The mysterious death of a fifth humpback whale in the Pacific Northwest raises the alarm

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The nearly 32-foot towering frame of a male humpback whale was found sprawled on the sand near Fort Bragg in California on Saturday – the fourth whale to wash ashore along Mendocino shores this year.

A day later, a young female humpback would also be found dead far to the north, near Vancouver Island. She was known to scientists as “Spike”, having first been documented in 2018.

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The death of the whales has sparked alarm among members of the public, as experts work to study the carcasses and determine how and why the giant migrating mammals ended up on these beaches. Although each death is a tragedy, they offer important clues and information that allow scientists to better understand ocean conditions and growing risks.

As important parts of the ocean ecosystem with ranges that span thousands of miles, whales are often seen as indicators of ocean health. Unnatural deaths can serve as signals that something is wrong. Trauma from ship strikes is also a common cause of whale death.

But the mysteries are not always easy to solve and the autopsy will take time.

As worried onlookers gathered around the beach-bound body north of Pudding Creek Beach in California on Sunday, researchers and volunteers got to work collecting samples to determine the cause of death. Skin and blubber samples were taken, along with the whale’s pelvic bones, which will go to the California Academy of Sciences, and parts of the baleen, the sieve-like strands that allow the whales to filter and filter their food.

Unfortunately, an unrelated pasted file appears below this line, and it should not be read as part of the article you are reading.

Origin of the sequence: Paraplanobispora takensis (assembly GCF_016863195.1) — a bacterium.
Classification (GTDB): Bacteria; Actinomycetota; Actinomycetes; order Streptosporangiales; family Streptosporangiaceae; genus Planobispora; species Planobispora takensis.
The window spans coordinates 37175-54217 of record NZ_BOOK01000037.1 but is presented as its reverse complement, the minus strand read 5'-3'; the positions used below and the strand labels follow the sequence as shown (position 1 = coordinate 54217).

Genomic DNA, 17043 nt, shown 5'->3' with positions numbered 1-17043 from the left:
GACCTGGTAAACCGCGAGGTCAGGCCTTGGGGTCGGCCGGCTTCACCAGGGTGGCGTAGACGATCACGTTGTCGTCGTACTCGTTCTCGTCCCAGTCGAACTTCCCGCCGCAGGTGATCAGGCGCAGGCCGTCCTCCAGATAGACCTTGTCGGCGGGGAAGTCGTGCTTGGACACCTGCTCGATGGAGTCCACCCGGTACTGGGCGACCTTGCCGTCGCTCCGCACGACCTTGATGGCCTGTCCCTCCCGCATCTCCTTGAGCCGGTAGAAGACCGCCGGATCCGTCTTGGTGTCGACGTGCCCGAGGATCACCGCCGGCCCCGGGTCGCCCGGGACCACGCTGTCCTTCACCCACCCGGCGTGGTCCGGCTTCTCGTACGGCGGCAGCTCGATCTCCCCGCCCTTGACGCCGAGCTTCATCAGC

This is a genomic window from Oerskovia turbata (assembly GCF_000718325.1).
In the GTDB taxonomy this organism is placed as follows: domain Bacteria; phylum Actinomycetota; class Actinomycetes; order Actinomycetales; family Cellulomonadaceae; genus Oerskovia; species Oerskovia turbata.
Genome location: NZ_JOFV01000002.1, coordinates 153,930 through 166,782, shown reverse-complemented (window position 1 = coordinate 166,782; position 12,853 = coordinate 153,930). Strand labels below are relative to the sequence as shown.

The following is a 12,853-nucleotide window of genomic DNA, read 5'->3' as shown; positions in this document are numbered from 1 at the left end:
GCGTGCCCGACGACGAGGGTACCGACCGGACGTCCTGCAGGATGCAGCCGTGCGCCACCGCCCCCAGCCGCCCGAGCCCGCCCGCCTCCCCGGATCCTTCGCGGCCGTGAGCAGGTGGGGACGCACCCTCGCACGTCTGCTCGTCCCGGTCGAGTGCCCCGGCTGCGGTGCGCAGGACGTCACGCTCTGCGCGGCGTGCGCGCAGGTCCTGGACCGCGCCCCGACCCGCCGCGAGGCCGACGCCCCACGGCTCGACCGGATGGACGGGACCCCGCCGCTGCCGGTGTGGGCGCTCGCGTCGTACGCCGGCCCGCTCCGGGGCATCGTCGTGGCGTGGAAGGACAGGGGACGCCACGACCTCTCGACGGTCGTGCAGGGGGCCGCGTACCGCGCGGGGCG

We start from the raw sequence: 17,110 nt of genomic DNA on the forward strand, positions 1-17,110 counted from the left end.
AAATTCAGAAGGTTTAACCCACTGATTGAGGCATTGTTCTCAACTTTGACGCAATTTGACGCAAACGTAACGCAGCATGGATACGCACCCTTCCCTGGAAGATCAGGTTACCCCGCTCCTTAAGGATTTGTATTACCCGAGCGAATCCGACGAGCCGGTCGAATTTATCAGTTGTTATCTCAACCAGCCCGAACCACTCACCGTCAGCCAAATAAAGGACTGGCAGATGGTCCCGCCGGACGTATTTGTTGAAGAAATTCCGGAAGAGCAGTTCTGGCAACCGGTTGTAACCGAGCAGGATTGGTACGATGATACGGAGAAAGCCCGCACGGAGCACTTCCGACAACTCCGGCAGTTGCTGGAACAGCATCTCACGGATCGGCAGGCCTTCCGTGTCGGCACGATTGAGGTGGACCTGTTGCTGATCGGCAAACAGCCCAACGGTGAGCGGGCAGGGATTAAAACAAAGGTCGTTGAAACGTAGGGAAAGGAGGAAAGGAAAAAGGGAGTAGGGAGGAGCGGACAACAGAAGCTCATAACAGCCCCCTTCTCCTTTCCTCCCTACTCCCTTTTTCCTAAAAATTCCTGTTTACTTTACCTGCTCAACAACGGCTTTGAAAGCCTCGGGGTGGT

“There is no evidence of a ship strike at this time,” Sarah Grimes of the Noyo Center for Marine Science told the Mendocino Voice, even after a laceration was seen on the right side of the whale. . Scientists will continue to examine the carcass for broken bones and bruises.

Collisions with ships are a growing problem and one of the leading causes of death for endangered creatures that cross the waters frequented by large cargo ships.

“When ships pass quickly through these areas, there is a high risk of collision, injury and death, as the whales are often unable to steer clear of the ship’s path in time,” the World Wildlife Federation says in an information page on the issue. The growing toll even prompted environmentalists to compare it to the “road death” of the ocean in a study published in 2019.

Hundreds of miles to the north, scientists were also working to interpret the wounds on Spike’s body to analyze evidence of what might have killed the beloved whale. She had no apparent external injury. Photos show her anchored in shallow water, distended by decay.

“We don’t know what caused his death,” experts from the Marine Education and Research Society (MERS) said in an Instagram post, but adding that “it will come as no surprise if it turns out that ‘She died of blunt trauma’. after being hit by a boat.

The organization added that the footage of Spike was shared to tell locals that action was underway and to educate the public about whales and what to do when they wash up on shore. “The tragedy may lead to greater awareness of who to call regardless of any conclusions that may be drawn about the cause of his death,” the marine research firm said. The survey is being conducted by Fisheries and Oceans Canada.

Spike, named after the character from the animated classic Land Before Time, had a dinosaur-like mark on his left side. She had been identified by researchers from MERS, who track individual whales in the region to improve understanding of the impressive giants and encourage conservation.

“We feel the depth of emotion that comes from knowing these whales as individuals,” MERS researcher Jackie Hildering told the National Observer of Canada. But beyond the loss, she added, the important find will help spark public interest. Many whales that perish and sink to the depths will not have their story told.

“It’s important for people to care about whales as individuals because it helps us evolve in understanding how our actions impact them as representatives of the ecosystem,” Hildering said. “Spike is an ambassador of her kind.”

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